Academic journal article Federal Reserve Bank of New York Economic Policy Review

Part 3: Systemic Risk in Ecology and Engineering

Academic journal article Federal Reserve Bank of New York Economic Policy Review

Part 3: Systemic Risk in Ecology and Engineering

Article excerpt

Several fields of engineering and science share with economics a keen concern with systemic risk. Systemic risk is manifested in space shuttle accidents, airplane crashes, the collapse of the New Orleans levees, electrical power blackouts, and the failures of buildings, bridges, and many other engineered systems. Because of these occasional system failures, engineers have more relevant data for the study of systemic risk than do economists. Using these data to conduct retrospective analyses of system problems, engineers have been able to identify and remove some sources of failure (for example, in aircraft). Similarly, epidemiologists and public health experts worry about disease outbreaks and spread, which occasionally reach systemic levels, and they have learned lessons in risk management by studying past epidemics. And ecologists study changes in the state of ecosystems, which may receive less press attention but clearly qualify as systemic developments because they can result in a true regime shift from one equilibrium to another.

There are two ways that one discipline can leverage the experience of another. The first way is by adapting methodologies developed in one field to analyze structures and phenomena in the other field. The examination of the Federal Reserve's Fedwire system in part 4 of this volume exemplifies this mode of intellectual sharing: researchers adapt tools from outside of economics--namely, network theory and graph theory--to learn what insights can be gained by applying them to a problem of systemic behavior in the area of payments. The second way is by sharing insights that are particular to a given field and that, by analogy, might apply to other fields. This is the approach taken in this part of the volume.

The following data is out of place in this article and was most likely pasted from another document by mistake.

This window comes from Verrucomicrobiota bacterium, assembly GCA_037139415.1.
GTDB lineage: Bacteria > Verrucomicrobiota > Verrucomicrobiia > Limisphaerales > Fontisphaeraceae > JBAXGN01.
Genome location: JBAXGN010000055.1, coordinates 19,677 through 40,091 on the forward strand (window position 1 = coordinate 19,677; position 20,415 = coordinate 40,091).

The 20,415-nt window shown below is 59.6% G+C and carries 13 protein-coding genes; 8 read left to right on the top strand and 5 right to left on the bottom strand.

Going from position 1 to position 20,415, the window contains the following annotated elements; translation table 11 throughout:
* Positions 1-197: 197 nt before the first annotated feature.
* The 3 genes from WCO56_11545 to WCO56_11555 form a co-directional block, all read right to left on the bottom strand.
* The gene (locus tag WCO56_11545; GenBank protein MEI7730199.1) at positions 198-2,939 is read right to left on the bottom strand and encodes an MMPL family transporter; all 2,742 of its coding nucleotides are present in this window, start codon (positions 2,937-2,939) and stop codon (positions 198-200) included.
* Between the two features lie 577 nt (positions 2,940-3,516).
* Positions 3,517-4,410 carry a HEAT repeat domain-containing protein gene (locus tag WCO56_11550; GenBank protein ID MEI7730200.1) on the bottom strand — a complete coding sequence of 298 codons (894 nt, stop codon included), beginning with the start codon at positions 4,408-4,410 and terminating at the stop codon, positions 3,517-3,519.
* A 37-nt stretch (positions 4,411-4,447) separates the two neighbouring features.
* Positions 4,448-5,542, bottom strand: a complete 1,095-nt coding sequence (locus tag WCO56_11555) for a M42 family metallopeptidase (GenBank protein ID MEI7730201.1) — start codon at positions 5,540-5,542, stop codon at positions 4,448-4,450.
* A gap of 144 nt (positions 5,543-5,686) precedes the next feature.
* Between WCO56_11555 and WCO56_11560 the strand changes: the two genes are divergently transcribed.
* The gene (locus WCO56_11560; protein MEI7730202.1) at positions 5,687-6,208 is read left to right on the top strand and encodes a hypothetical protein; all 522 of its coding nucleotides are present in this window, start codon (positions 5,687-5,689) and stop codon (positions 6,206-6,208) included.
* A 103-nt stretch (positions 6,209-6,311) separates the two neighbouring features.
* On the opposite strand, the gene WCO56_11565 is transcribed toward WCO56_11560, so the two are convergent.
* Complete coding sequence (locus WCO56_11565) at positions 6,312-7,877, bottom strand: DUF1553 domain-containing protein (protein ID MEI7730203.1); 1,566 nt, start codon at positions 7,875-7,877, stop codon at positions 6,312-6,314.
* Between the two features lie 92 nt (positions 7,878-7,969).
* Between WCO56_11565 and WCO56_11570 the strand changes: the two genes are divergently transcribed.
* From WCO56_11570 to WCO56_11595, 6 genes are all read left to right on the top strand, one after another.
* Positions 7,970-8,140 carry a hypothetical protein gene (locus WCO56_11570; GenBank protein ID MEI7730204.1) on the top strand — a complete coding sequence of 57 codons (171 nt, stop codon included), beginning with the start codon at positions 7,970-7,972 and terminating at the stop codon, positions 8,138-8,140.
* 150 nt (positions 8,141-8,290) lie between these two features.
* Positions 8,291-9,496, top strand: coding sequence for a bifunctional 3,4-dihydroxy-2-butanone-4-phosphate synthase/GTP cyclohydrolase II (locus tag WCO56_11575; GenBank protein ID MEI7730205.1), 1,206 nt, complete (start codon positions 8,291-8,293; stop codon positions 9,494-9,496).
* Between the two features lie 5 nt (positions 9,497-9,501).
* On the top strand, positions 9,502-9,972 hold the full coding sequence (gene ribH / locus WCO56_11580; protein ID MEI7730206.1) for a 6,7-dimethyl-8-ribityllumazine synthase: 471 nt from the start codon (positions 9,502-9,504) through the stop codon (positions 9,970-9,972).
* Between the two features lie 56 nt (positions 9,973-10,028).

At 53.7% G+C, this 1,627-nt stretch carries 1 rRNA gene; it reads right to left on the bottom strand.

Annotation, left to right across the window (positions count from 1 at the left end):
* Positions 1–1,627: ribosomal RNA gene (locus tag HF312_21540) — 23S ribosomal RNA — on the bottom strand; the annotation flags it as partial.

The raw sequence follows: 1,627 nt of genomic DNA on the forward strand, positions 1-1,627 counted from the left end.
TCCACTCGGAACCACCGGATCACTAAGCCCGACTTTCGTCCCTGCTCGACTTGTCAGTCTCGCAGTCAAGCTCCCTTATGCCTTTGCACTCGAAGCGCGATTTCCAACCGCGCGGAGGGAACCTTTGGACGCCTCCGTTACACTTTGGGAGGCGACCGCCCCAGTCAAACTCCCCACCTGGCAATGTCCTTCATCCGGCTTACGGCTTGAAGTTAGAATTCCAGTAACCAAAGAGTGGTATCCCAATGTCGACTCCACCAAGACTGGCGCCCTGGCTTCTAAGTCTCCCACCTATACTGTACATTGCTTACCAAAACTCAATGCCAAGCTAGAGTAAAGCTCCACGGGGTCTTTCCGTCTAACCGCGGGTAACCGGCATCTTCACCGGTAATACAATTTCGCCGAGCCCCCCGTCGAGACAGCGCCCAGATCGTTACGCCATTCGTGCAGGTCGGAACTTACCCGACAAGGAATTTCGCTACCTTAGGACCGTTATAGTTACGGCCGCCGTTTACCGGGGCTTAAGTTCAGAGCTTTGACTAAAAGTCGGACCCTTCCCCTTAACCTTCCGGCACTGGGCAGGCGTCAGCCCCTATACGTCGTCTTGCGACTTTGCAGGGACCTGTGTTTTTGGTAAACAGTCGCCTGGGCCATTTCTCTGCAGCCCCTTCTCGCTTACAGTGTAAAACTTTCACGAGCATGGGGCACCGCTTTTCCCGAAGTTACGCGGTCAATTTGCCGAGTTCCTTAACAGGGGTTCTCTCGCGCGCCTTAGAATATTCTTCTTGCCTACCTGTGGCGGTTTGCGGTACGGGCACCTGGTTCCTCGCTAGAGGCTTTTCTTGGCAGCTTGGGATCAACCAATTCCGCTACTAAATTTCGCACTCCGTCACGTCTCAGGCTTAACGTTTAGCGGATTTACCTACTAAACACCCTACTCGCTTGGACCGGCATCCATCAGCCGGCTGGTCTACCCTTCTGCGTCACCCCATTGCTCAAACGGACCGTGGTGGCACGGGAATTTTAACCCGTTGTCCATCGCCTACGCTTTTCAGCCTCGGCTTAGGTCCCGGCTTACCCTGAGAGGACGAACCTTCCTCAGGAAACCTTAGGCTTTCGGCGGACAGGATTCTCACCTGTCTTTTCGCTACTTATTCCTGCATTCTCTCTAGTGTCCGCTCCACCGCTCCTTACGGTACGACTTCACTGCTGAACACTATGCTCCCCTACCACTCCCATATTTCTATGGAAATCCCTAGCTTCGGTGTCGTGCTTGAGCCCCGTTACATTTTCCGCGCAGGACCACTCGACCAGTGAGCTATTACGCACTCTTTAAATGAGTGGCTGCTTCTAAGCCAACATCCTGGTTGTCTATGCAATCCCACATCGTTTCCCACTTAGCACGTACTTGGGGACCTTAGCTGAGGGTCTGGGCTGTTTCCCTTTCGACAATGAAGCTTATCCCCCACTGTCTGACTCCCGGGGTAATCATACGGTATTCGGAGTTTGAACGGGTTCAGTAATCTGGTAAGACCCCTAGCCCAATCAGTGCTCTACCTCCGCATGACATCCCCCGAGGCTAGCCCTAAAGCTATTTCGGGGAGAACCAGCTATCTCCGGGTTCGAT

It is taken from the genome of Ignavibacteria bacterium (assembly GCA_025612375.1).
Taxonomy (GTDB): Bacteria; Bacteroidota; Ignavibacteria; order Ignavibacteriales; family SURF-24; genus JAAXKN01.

Useful Concepts from Ecology and Engineering

At the conference, ecologist Simon Levin of Princeton University identified a range of concepts that have proved helpful in understanding complex systems in ecology and that might also apply to financial systems. One useful conceptual model of an ecosystem is a "trophic web," which represents how species are interconnected. At a coarse level, a trophic web in an ecosystem might be thought of as a set of predator-prey relationships. In this case, sets of differential equations can be successful in modeling the rise and fall of populations as the ecosystem fluctuates around an equilibrium or becomes unstable. More generally, however, "trophic" refers to the flow of energy, so the trophic web for an ecosystem is a framework for representing how the primary source of nutrition (say, sunlight or geothermal vents) is transmitted between levels in the food chain. This interpretation of the trophic web is more applicable to financial systems, in which the interactions are usually less extreme than those in predator-prey relationships; we simply have to interpret "energy" as anything of value that is transmitted through the system. Because of this analogy, it is not surprising that we would find similar, if not identical, phenomena in these two systems, and therefore similar insights might be brought to bear in analyzing them. Complex systems of any sort are characterized by nonlinearities, multiple stable states, hysteresis, contagion, and synchrony, all of which have relevance to the problem of systemic risk.

Nonlinear relationships are a key characteristic of virtually any complex system. They can lead to multiple stable states, The views expressed in this summary do not necessarily reflect the position of the Federal Reserve Bank of New York or the Federal Reserve System. such that the system can exist in one configuration (basin of attraction) for a period of time but then be knocked into a different configuration by a perturbation or shock. This transition can be accompanied by hysteresis, meaning that if the system is to return to its original configuration, it must take a different path. Often, pain and other costs are associated with that recovery pathway. …

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